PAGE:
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Researchers at the University of Copenhagen, led by Anders Malmendal, have developed a “magnetic tongue.” If that doesn’t exactly sound like something you’re apt to put on your Christmas wish list, that’s probably because you don’t work in the tomato-canning industry, which apparently could have a great use for such a thing.

New Scientist reports that Malmendal and some colleagues set out to replicate the ability of a human taste tester, who can rate texture, flavor, and consistency on a numerical scale. In order to create his magnetic taster, Malmendal et al. first analyzed the chemical composition undergirding the taste in 18 different varieties of canned tomatoes, something they achieved by scrutinizing the tomatoes’ hydrogen atoms using nuclear magnetic resonance spectroscopy (or NMR, for short).

It turns out that the location of hydrogen atoms in certain sugars and amino acids act as a kind of signature for those molecules, which in turn are correlated to a tomato’s taste: its saltiness, sweetness, and bitterness. With the magnetic tongue, production of canned tomatoes (and, presumably, in the future, other fruits or vegetables) could be sped up, with factories adjusting their ingredients on the fly to fine-tune the ideal canned tomato taste. “NMR has many advantages,” Malmendal tells Technology Review. “The samples do not need to be preprocessed, it is rapid and has a low cost per sample (once you have an NMR spectrometer) and easy to get a quantitative output. There is for example a commercial NMR-based orange juice analyser that can verify the juice’s authenticity, but so far it does not deal with the taste.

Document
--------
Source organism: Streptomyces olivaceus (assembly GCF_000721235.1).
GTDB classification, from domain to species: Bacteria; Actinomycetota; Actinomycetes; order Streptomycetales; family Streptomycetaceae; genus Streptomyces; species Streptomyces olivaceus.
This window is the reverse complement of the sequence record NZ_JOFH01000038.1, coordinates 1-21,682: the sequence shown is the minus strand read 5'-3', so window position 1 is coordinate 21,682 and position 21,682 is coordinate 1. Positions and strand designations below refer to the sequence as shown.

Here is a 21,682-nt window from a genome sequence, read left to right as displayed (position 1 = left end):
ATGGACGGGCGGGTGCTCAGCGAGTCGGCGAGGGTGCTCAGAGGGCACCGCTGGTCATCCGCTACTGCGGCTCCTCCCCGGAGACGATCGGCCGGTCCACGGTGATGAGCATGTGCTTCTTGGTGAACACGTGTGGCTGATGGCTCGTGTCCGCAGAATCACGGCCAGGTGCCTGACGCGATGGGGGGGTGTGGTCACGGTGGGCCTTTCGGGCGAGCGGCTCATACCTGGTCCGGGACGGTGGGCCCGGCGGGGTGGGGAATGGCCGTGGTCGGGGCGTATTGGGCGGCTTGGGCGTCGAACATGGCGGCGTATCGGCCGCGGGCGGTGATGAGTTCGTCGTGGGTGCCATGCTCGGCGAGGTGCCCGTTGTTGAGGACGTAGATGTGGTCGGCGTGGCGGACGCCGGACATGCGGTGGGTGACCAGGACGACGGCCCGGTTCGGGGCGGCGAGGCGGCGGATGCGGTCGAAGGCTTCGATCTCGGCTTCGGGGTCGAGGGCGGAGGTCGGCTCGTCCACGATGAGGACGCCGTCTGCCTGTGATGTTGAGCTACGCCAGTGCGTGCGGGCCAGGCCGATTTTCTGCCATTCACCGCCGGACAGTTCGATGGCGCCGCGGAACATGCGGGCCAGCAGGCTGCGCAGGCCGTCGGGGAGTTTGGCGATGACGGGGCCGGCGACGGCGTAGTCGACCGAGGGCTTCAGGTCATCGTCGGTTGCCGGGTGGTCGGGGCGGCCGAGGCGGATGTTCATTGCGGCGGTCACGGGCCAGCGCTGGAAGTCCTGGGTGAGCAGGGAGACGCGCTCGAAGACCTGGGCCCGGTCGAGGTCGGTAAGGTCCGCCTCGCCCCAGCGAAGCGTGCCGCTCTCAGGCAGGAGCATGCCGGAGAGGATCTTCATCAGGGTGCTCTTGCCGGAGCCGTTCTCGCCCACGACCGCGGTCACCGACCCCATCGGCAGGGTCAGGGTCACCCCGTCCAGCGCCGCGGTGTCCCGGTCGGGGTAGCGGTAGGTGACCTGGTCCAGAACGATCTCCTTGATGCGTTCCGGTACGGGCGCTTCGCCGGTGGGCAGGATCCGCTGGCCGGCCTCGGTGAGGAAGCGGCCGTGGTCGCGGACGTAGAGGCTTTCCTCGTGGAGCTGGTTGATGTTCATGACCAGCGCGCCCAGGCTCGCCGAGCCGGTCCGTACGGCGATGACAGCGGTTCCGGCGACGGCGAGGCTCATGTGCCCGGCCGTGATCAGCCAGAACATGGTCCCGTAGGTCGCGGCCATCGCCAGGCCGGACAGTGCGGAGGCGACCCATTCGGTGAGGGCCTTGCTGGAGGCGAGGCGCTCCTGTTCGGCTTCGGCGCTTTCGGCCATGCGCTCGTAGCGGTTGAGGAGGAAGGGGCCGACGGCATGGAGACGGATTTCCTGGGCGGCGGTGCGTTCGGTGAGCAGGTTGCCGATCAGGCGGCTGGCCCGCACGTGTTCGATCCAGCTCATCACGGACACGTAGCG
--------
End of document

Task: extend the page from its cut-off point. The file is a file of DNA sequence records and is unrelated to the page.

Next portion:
The team wrote up their findings recently in the Journal of Agricultural and Food Chemistry. “The story behind [the study] is actually quite coincidental,” Malmendal tells me. “Antonio Randazzo who is now at University of Naples is an old colleague. A few years ago we were looking for a project together. Antonio’s wife Claudia was working with sensory analysis at the time and had some canned tomato data, so Antonio got the same tomato cans as she had been working with and ran NMR spectra on them, and we started to look at the data.”

This isn’t the first mechanized gourmand this blog as turned its attention to. In August, we were cheered to learn that the robots of the future would have fine taste in wine, given that a Barcelona-based research team had replicated some of the abilities of the sommelier in electronic form.

Robotic tongues have been put to a lot stranger use. Back in April, DigInfo spotted this robotic “kiss transmission device.” Is there also an uncanny valley when it comes to simulated tonsil hockey, I wonder? Even the researcher in this video is unable to demonstrate it without cracking up.

What do you think is the more likely future of the robotic tongue–to streamline production in the food and wine business? Or to provide newer and ever stranger ways for lonely people to be less lonely? Both are robust markets.

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